Obsessive-Compulsive Symptoms in Schizophrenia and in Obsessive-Compulsive Disorder: Differences and Similarities


Introduction: A growing literature suggests that obsessive-compulsive (OC) phenomena represent a distinct dimension in schizophrenia, independent of nuclear psychotic symptoms. Nevertheless, the OC psychopathologic profile in schizophrenia, compared with “pure” obsessive-compulsive disorder (OCD), has not yet been investigated extensively. This study investigated the clinical features of the OC dimension in patients with schizophrenia compared with patients with pure OCD.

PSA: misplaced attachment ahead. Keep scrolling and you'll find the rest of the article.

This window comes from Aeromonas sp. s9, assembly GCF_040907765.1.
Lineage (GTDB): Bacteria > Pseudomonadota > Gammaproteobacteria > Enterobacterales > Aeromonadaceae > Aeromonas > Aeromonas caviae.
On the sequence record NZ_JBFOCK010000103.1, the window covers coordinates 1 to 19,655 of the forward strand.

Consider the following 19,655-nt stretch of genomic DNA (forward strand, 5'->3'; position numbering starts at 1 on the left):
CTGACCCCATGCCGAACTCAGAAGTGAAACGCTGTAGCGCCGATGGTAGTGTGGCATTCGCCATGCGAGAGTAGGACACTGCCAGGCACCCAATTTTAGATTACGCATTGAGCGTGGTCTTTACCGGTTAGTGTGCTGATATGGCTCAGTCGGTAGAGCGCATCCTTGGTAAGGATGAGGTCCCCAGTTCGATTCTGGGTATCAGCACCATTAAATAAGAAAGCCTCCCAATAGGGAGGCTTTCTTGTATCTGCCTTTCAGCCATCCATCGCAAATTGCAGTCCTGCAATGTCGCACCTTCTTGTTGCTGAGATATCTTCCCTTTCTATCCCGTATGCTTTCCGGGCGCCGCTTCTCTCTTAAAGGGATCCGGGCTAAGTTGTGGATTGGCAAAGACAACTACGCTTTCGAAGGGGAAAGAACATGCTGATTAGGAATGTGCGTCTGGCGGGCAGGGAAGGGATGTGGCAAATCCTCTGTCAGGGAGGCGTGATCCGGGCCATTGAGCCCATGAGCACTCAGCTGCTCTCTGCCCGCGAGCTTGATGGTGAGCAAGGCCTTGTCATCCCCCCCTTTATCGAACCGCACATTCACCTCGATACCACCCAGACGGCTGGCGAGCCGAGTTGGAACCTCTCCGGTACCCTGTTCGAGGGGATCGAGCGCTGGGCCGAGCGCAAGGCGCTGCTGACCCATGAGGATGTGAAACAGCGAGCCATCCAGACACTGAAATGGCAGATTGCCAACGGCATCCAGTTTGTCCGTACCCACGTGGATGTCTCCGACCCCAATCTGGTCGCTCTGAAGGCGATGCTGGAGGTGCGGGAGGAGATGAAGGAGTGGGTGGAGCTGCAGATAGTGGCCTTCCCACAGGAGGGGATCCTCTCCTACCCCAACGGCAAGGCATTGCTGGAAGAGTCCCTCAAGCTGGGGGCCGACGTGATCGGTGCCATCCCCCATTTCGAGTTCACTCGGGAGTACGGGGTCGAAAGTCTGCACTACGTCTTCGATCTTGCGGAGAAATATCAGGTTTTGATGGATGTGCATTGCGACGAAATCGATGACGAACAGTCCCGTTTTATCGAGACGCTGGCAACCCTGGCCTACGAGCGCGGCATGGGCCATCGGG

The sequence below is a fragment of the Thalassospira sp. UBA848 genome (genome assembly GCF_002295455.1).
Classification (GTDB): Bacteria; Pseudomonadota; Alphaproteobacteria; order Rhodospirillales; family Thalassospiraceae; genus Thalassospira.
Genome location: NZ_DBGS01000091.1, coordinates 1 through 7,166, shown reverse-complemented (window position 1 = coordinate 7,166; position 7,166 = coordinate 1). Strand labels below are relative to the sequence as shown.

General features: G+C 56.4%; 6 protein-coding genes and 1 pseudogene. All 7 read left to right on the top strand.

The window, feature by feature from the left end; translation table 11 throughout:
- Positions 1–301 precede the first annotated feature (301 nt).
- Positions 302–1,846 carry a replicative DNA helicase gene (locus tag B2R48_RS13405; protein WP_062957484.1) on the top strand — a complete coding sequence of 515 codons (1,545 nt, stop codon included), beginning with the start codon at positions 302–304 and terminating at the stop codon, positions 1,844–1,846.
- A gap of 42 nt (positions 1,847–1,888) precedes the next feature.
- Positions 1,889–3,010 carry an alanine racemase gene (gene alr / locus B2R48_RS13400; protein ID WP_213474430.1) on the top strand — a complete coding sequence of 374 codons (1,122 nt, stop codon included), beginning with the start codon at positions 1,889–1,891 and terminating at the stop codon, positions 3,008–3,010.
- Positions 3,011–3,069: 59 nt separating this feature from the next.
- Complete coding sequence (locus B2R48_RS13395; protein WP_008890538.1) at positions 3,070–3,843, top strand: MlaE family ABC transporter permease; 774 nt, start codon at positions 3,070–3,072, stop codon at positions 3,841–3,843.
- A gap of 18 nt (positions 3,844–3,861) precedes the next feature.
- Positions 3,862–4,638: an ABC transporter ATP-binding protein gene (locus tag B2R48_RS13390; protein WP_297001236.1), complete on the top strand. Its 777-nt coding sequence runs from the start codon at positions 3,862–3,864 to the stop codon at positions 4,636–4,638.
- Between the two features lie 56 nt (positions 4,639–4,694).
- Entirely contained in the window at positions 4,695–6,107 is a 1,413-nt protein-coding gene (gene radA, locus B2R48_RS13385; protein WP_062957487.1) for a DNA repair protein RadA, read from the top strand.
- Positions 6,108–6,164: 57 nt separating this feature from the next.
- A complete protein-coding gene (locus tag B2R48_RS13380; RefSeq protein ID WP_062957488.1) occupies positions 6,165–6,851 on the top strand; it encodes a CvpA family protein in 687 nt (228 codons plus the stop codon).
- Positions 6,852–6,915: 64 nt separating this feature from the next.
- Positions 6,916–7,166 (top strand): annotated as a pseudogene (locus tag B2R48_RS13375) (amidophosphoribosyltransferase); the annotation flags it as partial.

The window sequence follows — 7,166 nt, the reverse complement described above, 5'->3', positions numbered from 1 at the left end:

Methods: The main psychopathologic features of obsessions and compulsions were rated in 35 patients with schizophrenia and 31 patients with OCD, using the Structured Clinical Interview for DSM-IV Axis I Disorders, the Positive and Negative Syndrome Scale, the Yale-Brown Obsessive-Compulsive Scale, and the Leyton Obsessional Inventory.

Results: OC phenomena were indistinguishable in terms of their severity, resistance, interference, and control in both groups. However, patients with OCD showed higher rates of aggressive, contamination-related, sexual, and somatic themes; moreover, in the group with schizophrenia, a positive relationship was found between washing compulsions and delusions and between hoarding obsessions and delusions.

Conclusions: These results indicate that patients with schizophrenia exhibit a narrower range of obsessive content compared with patients with OCD; in addition, OC and delusional themes tend to be related in schizophrenia as a unique symptomatic phenomenon.